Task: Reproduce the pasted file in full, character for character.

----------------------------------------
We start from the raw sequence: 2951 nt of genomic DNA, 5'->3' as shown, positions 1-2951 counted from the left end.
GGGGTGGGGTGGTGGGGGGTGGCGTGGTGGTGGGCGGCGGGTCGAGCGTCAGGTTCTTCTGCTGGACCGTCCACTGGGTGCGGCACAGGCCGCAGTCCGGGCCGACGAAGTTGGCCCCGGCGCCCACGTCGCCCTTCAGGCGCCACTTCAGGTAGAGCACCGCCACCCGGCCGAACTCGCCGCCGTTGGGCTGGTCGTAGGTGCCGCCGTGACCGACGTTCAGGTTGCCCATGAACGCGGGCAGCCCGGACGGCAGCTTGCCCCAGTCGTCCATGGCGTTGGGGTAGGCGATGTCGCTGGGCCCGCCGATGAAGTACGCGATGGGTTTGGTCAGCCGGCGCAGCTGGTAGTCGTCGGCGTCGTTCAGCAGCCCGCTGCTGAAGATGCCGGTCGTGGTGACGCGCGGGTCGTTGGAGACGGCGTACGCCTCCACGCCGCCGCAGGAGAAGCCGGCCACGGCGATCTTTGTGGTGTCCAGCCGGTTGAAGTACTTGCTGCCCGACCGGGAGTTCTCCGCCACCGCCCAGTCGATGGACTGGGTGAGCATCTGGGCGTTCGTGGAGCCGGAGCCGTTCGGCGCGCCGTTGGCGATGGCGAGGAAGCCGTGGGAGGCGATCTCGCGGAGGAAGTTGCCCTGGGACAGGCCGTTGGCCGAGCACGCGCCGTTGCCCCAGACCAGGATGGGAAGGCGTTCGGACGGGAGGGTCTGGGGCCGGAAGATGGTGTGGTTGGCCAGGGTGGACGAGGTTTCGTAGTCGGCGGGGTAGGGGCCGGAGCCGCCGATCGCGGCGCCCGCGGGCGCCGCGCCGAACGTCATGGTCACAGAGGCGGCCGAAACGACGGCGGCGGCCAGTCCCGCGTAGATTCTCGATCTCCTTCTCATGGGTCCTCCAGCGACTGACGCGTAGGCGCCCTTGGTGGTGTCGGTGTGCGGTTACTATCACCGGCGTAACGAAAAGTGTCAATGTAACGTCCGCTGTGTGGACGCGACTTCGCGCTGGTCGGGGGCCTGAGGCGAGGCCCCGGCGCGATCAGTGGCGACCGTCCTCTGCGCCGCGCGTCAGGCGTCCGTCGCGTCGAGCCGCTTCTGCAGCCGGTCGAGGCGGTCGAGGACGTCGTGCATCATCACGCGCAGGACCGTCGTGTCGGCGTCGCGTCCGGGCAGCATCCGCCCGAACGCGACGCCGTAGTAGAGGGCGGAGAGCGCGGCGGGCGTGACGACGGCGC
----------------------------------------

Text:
We start from the raw sequence: 2951 nt of genomic DNA, 5'->3' as shown, positions 1-2951 counted from the left end.
GGGGTGGGGTGGTGGGGGGTGGCGTGGTGGTGGGCGGCGGGTCGAGCGTCAGGTTCTTCTGCTGGACCGTCCACTGGGTGCGGCACAGGCCGCAGTCCGGGCCGACGAAGTTGGCCCCGGCGCCCACGTCGCCCTTCAGGCGCCACTTCAGGTAGAGCACCGCCACCCGGCCGAACTCGCCGCCGTTGGGCTGGTCGTAGGTGCCGCCGTGACCGACGTTCAGGTTGCCCATGAACGCGGGCAGCCCGGACGGCAGCTTGCCCCAGTCGTCCATGGCGTTGGGGTAGGCGATGTCGCTGGGCCCGCCGATGAAGTACGCGATGGGTTTGGTCAGCCGGCGCAGCTGGTAGTCGTCGGCGTCGTTCAGCAGCCCGCTGCTGAAGATGCCGGTCGTGGTGACGCGCGGGTCGTTGGAGACGGCGTACGCCTCCACGCCGCCGCAGGAGAAGCCGGCCACGGCGATCTTTGTGGTGTCCAGCCGGTTGAAGTACTTGCTGCCCGACCGGGAGTTCTCCGCCACCGCCCAGTCGATGGACTGGGTGAGCATCTGGGCGTTCGTGGAGCCGGAGCCGTTCGGCGCGCCGTTGGCGATGGCGAGGAAGCCGTGGGAGGCGATCTCGCGGAGGAAGTTGCCCTGGGACAGGCCGTTGGCCGAGCACGCGCCGTTGCCCCAGACCAGGATGGGAAGGCGTTCGGACGGGAGGGTCTGGGGCCGGAAGATGGTGTGGTTGGCCAGGGTGGACGAGGTTTCGTAGTCGGCGGGGTAGGGGCCGGAGCCGCCGATCGCGGCGCCCGCGGGCGCCGCGCCGAACGTCATGGTCACAGAGGCGGCCGAAACGACGGCGGCGGCCAGTCCCGCGTAGATTCTCGATCTCCTTCTCATGGGTCCTCCAGCGACTGACGCGTAGGCGCCCTTGGTGGTGTCGGTGTGCGGTTACTATCACCGGCGTAACGAAAAGTGTCAATGTAACGTCCGCTGTGTGGACGCGACTTCGCGCTGGTCGGGGGCCTGAGGCGAGGCCCCGGCGCGATCAGTGGCGACCGTCCTCTGCGCCGCGCGTCAGGCGTCCGTCGCGTCGAGCCGCTTCTGCAGCCGGTCGAGGCGGTCGAGGACGTCGTGCATCATCACGCGCAGGACCGTCGTGTCGGCGTCGCGTCCGGGCAGCATCCGCCCGAACGCGACGCCGTAGTAGAGGGCGGAGAGCGCGGCGGGCGTGACGACGGCGC